Bankers Seek To Plant Anti-CU Questions
The nation's banking industry continues to work on the House Ways & Means Committee to ensure that the credit union tax exemption is at least studied, even if the committee members have shown little interest in it. Questions provided by the bankers to committee members and obtained by The Credit Union Journal illustrate the bankers' approach.
The banking lobby actually planted several questions with committee staffers and asked that they have their bosses ask them during the hearing. Though none of the members actually did so, they bear the obvious imprint of the bankers, as the credit unions have heard them all before.
For instance: the bankers wanted a committee member to ask the head of the Government Accountability Office, David Walker, who testified during the hearing, whether the GAO has found in its recent studies of credit unions whether credit unions continue to "meet the financial needs of persons of modest means as compared to banks and savings association," and "how credit unions compete with taxpaying financial service providers given dramatic expansions in asset size, fields of membership, and product and service offerings?"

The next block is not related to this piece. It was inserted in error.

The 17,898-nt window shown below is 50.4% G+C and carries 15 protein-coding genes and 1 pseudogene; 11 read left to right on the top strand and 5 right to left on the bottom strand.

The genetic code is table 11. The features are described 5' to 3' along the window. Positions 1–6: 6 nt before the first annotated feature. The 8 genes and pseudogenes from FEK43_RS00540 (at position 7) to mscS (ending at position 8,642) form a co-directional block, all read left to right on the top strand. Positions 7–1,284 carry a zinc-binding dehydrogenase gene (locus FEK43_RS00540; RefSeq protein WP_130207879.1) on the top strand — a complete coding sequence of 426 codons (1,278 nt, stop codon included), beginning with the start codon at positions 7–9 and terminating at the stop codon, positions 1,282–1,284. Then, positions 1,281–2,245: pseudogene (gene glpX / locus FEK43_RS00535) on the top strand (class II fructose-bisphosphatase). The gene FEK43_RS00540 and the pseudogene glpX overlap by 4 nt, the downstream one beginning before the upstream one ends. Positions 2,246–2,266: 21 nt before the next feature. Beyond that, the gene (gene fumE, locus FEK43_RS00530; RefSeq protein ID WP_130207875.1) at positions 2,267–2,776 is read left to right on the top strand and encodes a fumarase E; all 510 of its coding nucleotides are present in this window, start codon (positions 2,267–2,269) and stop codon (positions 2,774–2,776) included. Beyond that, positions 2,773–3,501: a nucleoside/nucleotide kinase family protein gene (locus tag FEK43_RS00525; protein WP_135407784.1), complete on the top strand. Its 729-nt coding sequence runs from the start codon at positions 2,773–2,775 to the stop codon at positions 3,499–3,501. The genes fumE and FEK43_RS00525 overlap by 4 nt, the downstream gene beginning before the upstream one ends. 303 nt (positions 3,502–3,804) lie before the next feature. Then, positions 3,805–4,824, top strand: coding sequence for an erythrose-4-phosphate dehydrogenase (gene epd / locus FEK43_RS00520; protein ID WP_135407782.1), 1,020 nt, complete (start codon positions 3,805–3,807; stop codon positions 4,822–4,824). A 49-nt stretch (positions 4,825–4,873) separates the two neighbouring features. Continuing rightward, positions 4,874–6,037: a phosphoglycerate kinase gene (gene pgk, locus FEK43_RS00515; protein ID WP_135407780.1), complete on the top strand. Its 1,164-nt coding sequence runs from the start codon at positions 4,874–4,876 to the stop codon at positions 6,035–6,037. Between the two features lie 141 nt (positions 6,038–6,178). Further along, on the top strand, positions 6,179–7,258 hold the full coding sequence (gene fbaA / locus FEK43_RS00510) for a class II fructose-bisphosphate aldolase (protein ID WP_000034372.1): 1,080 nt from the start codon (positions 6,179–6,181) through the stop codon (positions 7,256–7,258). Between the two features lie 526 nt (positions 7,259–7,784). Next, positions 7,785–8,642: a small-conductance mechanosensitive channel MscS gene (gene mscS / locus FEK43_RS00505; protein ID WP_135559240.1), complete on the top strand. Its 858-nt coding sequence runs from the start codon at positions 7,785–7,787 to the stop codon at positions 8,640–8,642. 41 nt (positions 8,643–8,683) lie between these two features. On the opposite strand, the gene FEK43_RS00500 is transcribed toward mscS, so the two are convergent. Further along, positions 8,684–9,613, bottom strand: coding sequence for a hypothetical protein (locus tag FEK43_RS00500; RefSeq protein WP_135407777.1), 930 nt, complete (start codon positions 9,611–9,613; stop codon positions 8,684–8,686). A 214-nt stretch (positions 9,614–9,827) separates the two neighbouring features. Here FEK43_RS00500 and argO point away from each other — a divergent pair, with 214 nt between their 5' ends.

The bankers also urged that a committee member asks Congressional Budget Office Director Douglas Holtz-Eakin "Should credit unions remain tax, exempt even though other cooperatively owned financial institutions (mutual savings banks and savings associations) do pay federal income tax, particularly those credit unions that operate like these other mutual financial institutions and offer the same services and products as these other mutual financial institutions?"
While the bankers got no takers-none of the committee members agreed to ask the questions-they did succeed in planting these questions among the staff and others who will be studying the continued justification of tax exemptions, opening the door just a little more on their long-sought goal of repeal of the credit union tax exemption. And that was their goal for these hearings.
As one credit union lobbyist noted when discussing the glacier-like pace of congressional action, with respect to banking issues, it took almost 30 years for the bankers to succeed in getting Gramm-Leach-Bliley (repeal of the Depression-era Glass-Steagall Act separating commercial banking from investment banking).
The point he was making is the bankers are in it for the long haul.